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'This is break glass in case of emergency stuff': Analysts alarmed by threats to US data gathering

Inadequate funding and controversial measures in a budget bill could threaten what Americans know about themselves through federal data gathering, statisticians and demographers warn in a new report and a letter to U.S. congressional leaders.

“Our bottom-line assessment is that federal statistics are at risk,” says the report released Tuesday by the American Statistical Association in partnership with George Mason University.

The report says a majority of the 13 principal U.S. statistical agencies have lost more than 14% of their purchasing power in the last 15 years, limiting their ability to innovate.

Better protections against political meddling also are needed for the agencies that calculate everything from the monthly unemployment rate to the once-a-decade head count that determines the distribution of political power and $2.8 trillion in government funding, according to the report.

Ahead of the 2020 census, for instance, the Trump administration tried to add a citizenship question to the census questionnaire. Even though it was stopped by the U.S. Supreme Court, some experts believe the controversy contributed to an almost 5% undercount of the Hispanic population during the nation's head count.

Meanwhile, other advocates and users of federal data are worried about an appropriations bill being considered by the GOP-controlled House Committee on Appropriations on Tuesday. The bill would omit people in the country illegally from the count used to redraw political districts — even though the 14th Amendment requires "counting the whole number of persons" in each place. And it would limit how many times a respondent can be contacted by agencies seeking their participation in surveys and the census.

“This is ‘break glass in case of emergency’ level stuff,” said Allison Plyer, chief demographer at The Data Center, a research nonprofit based in New Orleans.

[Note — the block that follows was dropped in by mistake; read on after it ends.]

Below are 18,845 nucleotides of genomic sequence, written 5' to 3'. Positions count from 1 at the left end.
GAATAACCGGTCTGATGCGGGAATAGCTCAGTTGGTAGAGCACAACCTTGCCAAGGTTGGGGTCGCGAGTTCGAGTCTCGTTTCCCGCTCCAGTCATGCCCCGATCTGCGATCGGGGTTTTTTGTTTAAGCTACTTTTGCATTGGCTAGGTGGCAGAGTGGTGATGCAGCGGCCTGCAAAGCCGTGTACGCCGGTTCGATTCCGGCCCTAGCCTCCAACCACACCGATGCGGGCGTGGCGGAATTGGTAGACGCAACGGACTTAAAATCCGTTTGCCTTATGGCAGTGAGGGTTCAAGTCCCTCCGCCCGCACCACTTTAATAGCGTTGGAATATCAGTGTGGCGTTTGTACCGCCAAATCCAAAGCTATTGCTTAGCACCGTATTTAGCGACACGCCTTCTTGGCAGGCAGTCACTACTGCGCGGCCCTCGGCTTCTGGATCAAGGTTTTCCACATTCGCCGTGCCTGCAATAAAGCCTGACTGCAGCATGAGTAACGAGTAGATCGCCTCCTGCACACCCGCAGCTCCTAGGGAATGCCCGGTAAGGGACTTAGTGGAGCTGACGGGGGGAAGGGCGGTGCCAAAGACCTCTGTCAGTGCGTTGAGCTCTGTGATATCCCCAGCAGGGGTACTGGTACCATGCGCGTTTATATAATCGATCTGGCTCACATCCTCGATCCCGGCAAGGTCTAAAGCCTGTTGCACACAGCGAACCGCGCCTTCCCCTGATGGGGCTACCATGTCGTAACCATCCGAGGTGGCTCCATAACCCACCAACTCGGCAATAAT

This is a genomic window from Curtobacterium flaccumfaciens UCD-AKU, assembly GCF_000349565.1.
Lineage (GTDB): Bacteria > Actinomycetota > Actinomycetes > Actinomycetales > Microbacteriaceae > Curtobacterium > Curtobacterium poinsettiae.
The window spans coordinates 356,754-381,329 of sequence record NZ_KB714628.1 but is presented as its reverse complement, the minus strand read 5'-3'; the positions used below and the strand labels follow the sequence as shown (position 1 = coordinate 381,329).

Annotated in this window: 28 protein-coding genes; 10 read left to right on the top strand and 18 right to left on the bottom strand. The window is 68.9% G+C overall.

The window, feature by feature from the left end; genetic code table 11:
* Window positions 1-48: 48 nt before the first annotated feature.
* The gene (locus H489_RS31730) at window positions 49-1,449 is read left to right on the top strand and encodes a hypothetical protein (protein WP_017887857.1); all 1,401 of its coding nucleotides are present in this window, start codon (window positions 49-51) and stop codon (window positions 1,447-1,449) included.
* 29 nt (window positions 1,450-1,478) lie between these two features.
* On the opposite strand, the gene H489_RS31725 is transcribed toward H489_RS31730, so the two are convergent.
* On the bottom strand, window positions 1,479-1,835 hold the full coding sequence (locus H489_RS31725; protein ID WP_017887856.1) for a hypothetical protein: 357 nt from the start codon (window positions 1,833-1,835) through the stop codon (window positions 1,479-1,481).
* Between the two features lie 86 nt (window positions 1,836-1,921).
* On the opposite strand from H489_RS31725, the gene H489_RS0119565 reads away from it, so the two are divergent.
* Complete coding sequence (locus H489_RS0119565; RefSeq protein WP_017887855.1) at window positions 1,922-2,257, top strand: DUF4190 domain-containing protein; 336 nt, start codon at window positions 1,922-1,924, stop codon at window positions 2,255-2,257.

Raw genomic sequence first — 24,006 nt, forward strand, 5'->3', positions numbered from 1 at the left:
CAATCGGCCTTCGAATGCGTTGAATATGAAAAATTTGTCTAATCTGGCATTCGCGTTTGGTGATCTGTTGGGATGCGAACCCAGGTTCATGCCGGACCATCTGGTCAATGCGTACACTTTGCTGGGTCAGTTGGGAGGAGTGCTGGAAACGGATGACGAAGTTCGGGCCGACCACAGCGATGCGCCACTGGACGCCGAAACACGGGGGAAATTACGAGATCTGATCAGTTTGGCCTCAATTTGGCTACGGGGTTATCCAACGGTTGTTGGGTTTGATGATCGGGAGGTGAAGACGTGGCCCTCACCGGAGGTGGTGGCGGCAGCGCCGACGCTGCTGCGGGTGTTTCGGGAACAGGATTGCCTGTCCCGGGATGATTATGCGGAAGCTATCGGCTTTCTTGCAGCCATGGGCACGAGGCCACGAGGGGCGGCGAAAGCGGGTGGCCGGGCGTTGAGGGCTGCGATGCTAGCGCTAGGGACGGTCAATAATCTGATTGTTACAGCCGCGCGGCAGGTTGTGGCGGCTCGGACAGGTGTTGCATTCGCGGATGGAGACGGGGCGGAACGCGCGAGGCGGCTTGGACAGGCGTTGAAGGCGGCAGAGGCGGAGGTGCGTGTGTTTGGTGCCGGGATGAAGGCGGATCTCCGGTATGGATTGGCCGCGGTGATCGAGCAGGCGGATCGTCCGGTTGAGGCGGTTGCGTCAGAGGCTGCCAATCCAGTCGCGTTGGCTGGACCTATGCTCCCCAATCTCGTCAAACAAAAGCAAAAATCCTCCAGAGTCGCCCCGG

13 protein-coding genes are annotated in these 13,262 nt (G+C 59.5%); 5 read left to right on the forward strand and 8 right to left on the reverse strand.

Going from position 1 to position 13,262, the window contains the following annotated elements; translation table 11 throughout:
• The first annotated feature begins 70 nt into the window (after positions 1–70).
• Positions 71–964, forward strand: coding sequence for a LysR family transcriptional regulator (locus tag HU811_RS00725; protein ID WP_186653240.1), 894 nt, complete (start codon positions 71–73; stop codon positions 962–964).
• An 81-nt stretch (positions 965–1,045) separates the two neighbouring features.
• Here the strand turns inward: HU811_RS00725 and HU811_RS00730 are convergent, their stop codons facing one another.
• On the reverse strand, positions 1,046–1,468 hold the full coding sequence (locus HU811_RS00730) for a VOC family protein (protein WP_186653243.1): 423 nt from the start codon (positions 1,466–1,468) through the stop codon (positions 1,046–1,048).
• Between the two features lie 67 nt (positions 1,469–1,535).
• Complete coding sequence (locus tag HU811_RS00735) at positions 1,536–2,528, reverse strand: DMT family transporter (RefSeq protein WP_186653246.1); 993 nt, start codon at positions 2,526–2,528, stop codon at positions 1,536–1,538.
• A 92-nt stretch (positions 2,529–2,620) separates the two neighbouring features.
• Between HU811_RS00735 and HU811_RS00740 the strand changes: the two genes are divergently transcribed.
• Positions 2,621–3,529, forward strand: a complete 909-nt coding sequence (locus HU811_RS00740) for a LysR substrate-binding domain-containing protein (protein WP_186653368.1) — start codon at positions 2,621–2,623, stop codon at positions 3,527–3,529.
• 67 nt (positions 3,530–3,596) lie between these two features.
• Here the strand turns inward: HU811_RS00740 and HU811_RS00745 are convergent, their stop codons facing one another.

The measure omitting people in the country illegally is unconstitutional, and placing limits on how many times respondents can be contacted would have a “devastating” impact on data quality by missing many more people, the leaders of the Census Project, a coalition of business, civil rights and local government groups said in a letter last week to leaders of the House Committee on Appropriations.

During Tuesday's House hearing, Democratic lawmakers tried to remove the language omitting people in the country illegally but the amendment failed. While defending the measure, U.S. Rep. Andrew Clyde, R-Ga., said including them in the apportionment count “is just wrong.”

The language in the appropriations bill would restrict contact by agencies to no more than two times for the census and surveys including the American Community Survey and the Current Population Survey, which helps determine the monthly unemployment rate.

The American Community Survey is the most comprehensive survey of American life, providing the basis for countless economic decisions by gathering information on such things as commuting times, internet access, family life, income and education levels. It typically requires more than three follow-up contacts to get a response. The Current Population Survey takes about 2.5 follow-up contacts. If the 2020 census had been limited to only two invitations to respondents to participate, the nation's head count would have missed 17 million households, the Census Project said in its letter.

“If the Census Bureau is constrained in the number of contacts it can make, the data will become completely unreliable,” Plyer said. “Data doesn’t grow on trees. It doesn’t magically come to us. This bedrock information cannot be replicated.”

In May, the Republican-led House passed a separate bill that would eliminate noncitizens from the census tally used to decide how many House seats and Electoral College votes each state gets. The bill is unlikely to pass the Democratic-controlled Senate, the White House opposes it and it would likely be challenged in court because the Constitution says all people should be counted during the apportionment process.

The current appropriations bill proposes $1.3 billion for the U.S. Census Bureau, which is below the Biden administration's request of $1.6 billion for fiscal year 2025, a shortfall which could make preparations for the 2030 census more difficult, the Census Project leaders said in their letter.

But Rep. Harold Rogers, R-Ky., said Tuesday during the House committee hearing that the budget bill funds agencies appropriately while restraining “government overreach by Washington bureaucrats."

Ahead of the 2020 census, budget cuts in the mid-2010s forced the Census Bureau to cut dress rehearsals for the count and scrap testing of new methods for counting people in group quarters like dorms, prisons and nursing homes. Advocates worry the same thing could happen to 2026 test runs planned for the 2030 census, and result in undercounts of minority groups, without adequate funding.

“If it doesn’t get the funding next year for comprehensive testing in 2026, it won’t be able to make up for the lost research and testing down the road,” said Terri Ann Lowenthal, a former congressional staffer who consults on census issues. “If that happens, it will be deja vu all over again.”

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Follow Mike Schneider on the social platform X: @MikeSchneiderAP.

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